PHP Coding Standards with Best Example

Based on the standard practices of every programmer, each organization has its own coding standards.

PHP Coding Standards are important because there may be many programmers working on different modules.

If each of them made their own coding standards, the source code would become very hard to manage, which would make it impossible to fix in the future.

Reason to maintain the coding standards:

  • Because of their familiarity, people working in different modules can easily handle the source code.
  • It serves as a model for other team members to learn the code for management or adjustments.
  • Because it is simple to understand, simplicity saves a lot of time when making common mistakes.
  • Coding standards or industry standards increase software quality and consistency.

The following are a few recommendations to follow in order to maintain the standard of PHP coding.

Opening and Closing PHP Tags

To separate PHP code, you must use the standard PHP tags instead of the shorthand tags.

This is required by PHP and is also the easiest way to include PHP code on different operating systems and in different ways.

Standard PHP Tag:

    //php code here

Shorthand PHP Tag:

    //php code here

Single and Double Quotes

When appropriate, use single and double quotation marks. If you are not evaluating any of the string’s contents, use single quotes.

You should almost never need to escape quotes within a string, as you may just alternate your quoting style:

    // this is an example using a single quotation marks
    echo '<a href="#" class="button">This is using Single Quotes</a>';
    echo '<br>';
    // this is an example using double quotation marks
    echo "<a href='{$escaped_link}'>This is using Double Quotes</a>";

    // the incorrect way
    echo "<a href="#" class="button">This is using Single Quotes</a>";
    echo '<a href='{$escaped_link}'>This is using Double Quotes</a>';

Writing include/require statements

Since include[_once] and require[_once] are language constructs, they do not require parentheses around the path; therefore, they should not be used.

Only one space should exist between the path and the include/require keywords.

It is strongly advised that require[_once] unconditional includes be used. When using include[_once], PHP will throw a warning when the file is not found but will continue execution.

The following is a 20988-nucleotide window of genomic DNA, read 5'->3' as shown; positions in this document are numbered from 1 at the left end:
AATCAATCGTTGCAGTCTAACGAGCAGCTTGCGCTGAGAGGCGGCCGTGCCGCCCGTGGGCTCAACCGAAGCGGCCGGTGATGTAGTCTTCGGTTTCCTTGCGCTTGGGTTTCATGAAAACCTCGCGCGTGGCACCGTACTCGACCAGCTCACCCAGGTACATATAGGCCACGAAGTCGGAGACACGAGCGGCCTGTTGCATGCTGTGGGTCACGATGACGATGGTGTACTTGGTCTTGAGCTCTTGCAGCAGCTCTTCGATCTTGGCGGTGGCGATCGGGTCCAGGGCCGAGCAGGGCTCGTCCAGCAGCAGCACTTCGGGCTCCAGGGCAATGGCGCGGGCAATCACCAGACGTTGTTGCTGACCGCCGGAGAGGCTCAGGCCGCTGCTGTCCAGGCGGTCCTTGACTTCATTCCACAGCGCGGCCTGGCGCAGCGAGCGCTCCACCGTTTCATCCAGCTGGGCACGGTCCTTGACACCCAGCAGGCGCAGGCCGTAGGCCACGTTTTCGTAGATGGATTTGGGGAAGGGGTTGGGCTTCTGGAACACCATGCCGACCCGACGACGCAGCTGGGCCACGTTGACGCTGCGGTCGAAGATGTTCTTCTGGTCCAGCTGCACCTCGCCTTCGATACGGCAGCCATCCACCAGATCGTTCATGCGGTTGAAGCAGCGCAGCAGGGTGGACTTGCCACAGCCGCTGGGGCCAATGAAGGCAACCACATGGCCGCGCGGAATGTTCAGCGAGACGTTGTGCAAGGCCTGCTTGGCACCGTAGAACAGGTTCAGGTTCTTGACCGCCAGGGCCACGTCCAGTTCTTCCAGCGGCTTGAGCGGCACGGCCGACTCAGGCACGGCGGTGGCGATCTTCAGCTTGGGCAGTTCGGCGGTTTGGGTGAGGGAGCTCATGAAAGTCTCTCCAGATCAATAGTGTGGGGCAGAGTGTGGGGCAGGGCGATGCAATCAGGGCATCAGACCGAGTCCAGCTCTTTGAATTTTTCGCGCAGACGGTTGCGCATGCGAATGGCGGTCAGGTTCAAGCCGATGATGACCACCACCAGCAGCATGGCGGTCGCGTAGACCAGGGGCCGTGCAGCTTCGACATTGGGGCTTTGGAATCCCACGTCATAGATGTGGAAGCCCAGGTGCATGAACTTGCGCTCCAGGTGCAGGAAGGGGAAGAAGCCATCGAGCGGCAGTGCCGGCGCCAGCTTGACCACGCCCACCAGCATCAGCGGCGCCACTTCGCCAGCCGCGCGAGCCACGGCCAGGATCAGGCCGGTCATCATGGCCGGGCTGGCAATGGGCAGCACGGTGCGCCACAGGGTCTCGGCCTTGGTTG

If your application depends on the file being loaded, this will probably cause other errors, warnings, or notices to be thrown, which could leave security holes.

Therefore, require[_once] is the preferred option, as it throws a Fatal Error if the file cannot be located.

    // This is the correct way
    require_once 'header.php';

    // The Incorrect way of writing include and require statements
    include_once  ( 'file-name.php' );
    require_once     __DIR__ . '/file-name.php';

Naming Conventions

Use lowercase letters for naming variables, actions, and functions (never camelCase). Separate each word with underscores.

Do not abbreviate variable names excessively; the code should be self-documenting and straightforward.

    // Do this
    function some_name( $some_variable ) {}

    // Don't do this
    function someName( $variableName ) {}

Class, trait, interface, and enum names should use capitalized and underscore-separated terms. All acronyms should be capitalized.

    class Walker_Category extends Walker {}
    class WP_HTTP {}

    interface Mailer_Interface {}
    trait Forbid_Dynamic_Properties {}
    enum Post_Status {}

Constants should be capitalized with underscores between each word.

    define( 'PI_VALUE', true );

The names of files should be descriptive and all lowercase. Words should be separated by hyphens.

    require 'my-plugin-name.php';

Space Usage

After commas and between logical, arithmetic, comparison, string, and assignment operators, always use spaces.

    SOME_CONST === 50;
    foo() && bar();
    ! $bar;
    array( 7, 3, 5 );
    $baz . '-5';
    $term .= 'X';
    if ( $object instanceof Post_Type_Interface ) {}
    $result = 3 ** 3; // 27